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My reference data: http://www.rsc.org/suppdata/ra/c4/c4ra06781a/c4ra06781a1.pdf

Consider these five chemicals:

  • A: $\ce{CH4}$ (methane)
  • B: $\ce{CH3Cl}$ (chloromethane)
  • C: $\ce{CH2Cl2}$ (dichloromethane)
  • D: $\ce{CHCl3}$ (trichloromethane/chloroform)
  • E: $\ce{CCl4}$ (tetrachloromethane/carbon tetrachloride)

From what I know, an orbital is longer and has higher energy as its p character increases.

From A to E, both $\ce{C-H}$ bond and $\ce{C-Cl}$ bonds get shorter, and $\ce{Cl-C-Cl}$ bond angle in D is smaller than that in C.

Nothing makes sense, first one implies more p character in $\ce{C-Cl}$ bond i.e. D < C < B and second order implies the opposite. I assumed equal x for every C's orbital taking part in $\ce{C-Cl}$ bond by symmetry.

The angle between two orbitals with $sp^x$ hybridisation is $\cos^{-1} \left( - \frac 1 x \right)$.

Also, from A to E, the electronegativity of central atom C increases, so C-Cl bond should become longer as the difference between EN decreases.

So my question is the p character and hybridization logic only working for 2nd-period elements exclusively?

Maybe relevant: It is a widespread opinion that bond energy in sigma bond p-p>s-p>s-s but sigma bond energies of $\mathrm{sp>sp^2>sp^3}$. The rationalization for the first order is more overlapping is possible due to directional and long nature of p orbital and rationalization for 2nd order is that energy of p is more than s, so the order of energies of molecular orbitals is more for more p character.

EDIT: In compounds containing $\ce{H,\ C,\ N,\ O,\ F}$ only I can predict bond lengths and bond angles almost every time using relative properties of hybrid orbitals and their relation with p character in a respective bond otherwise known as Bent's rule. But, once $\ce{Cl}$ enters the picture, there is no simple trend in any scenario, bond angle could be rationalized due to steric reasons but the cos and x relation should be valid if it follows simple hybridisation which should allow me to compare bond lengths by comparing lengths of participating orbitals (more p in carbon's hybrid orbital towards $\ce{Cl}$, longer orbital, and $\ce{Cl}$ has 3p in every case), but it seems it doesn't follow simple hybridisation. As an example, as bond angle increases, bond length must decrease, which is not the case for $\ce{CCl3}$, $\ce{CH2Cl2}$ etc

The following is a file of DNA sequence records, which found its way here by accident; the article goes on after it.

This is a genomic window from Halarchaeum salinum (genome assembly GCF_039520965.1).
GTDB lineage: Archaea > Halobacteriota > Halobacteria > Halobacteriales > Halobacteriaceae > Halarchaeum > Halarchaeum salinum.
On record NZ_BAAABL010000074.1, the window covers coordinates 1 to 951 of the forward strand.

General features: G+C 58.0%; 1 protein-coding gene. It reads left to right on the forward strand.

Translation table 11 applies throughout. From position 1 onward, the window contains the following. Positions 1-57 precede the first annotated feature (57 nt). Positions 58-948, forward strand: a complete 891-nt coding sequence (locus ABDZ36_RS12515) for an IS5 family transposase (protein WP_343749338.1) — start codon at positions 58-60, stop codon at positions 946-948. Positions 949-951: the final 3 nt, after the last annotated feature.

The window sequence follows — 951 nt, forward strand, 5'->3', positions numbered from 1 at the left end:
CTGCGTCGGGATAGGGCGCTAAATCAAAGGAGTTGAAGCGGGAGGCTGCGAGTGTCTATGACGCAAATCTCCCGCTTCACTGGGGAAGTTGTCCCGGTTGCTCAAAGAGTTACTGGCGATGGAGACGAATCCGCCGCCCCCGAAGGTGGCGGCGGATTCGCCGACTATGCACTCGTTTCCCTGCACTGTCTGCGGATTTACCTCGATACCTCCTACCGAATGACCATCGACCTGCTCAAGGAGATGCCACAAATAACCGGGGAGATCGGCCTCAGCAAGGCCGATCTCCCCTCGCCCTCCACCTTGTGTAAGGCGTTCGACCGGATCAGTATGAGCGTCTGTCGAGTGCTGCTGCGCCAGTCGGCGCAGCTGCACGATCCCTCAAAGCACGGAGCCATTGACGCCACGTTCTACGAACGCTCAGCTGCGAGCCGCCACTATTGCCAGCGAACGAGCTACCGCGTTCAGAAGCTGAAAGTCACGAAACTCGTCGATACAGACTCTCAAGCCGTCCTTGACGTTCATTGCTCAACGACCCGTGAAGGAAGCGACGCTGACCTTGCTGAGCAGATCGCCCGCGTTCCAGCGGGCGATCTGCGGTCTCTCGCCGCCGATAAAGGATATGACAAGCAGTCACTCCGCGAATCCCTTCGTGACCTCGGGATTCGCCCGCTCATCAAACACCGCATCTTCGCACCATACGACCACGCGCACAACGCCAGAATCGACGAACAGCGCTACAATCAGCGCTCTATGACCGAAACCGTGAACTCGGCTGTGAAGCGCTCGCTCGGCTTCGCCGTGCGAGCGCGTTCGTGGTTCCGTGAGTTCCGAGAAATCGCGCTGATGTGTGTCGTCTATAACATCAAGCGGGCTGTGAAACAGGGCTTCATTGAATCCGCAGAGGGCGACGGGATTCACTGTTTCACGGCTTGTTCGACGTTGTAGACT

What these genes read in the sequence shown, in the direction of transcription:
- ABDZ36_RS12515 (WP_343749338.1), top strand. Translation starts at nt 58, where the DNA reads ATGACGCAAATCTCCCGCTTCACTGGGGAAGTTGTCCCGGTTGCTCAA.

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    $\begingroup$ The electronegativity of any element is constant. $\endgroup$ – DHMO Jan 21 '17 at 8:04
  • $\begingroup$ Maybe you need to note that the active orbital in chlorine is 3p. Comparing 3p with 1s isn't exactly fair. $\endgroup$ – DHMO Jan 21 '17 at 8:11
  • $\begingroup$ Well, I did not compare 3p with 3s for bond lengths I compared C-Cl bonds in different compounds with different atoms attached to C. Also, Electronegativity of (CHCl2)-X>(CH2Cl)-X, more Cl attached to C make the C slightly positive and increase "electronegativity". I suppose I'm gonna have to scrap every hybridisation concept for every element other than 2nd period, attaching any number of Cl breaks away from every trend. $\endgroup$ – Mrigank Jan 21 '17 at 8:38
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    $\begingroup$ Your question is a bit confusing, maybe you could clear it up, write down the numbers you mean and why you think they are wrong and so on. What do you mean by first and second order? If I understand it correctly, you want to argue with this hybridization concept on why there are marginal differences in bond lengths? I'm starting to think they should stop teaching that anywhere. If you want to stay in the primitive world of hybridization, you should look at calculations that only consider s and p-orbitals. The basis sets used in your reference have d, f and g-orbitals in them. $\endgroup$ – AMT Jan 21 '17 at 9:17
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    $\begingroup$ You sure ask a lot of hybridization questions. What exactly is it that you want to do? Is this for a publication? Or just for your personal amusement? You might be ready to leave those concepts behind that as you noticed really only work for the handful of examples they were made for and learn some actual quantum chemistry $\endgroup$ – AMT Jan 21 '17 at 10:50

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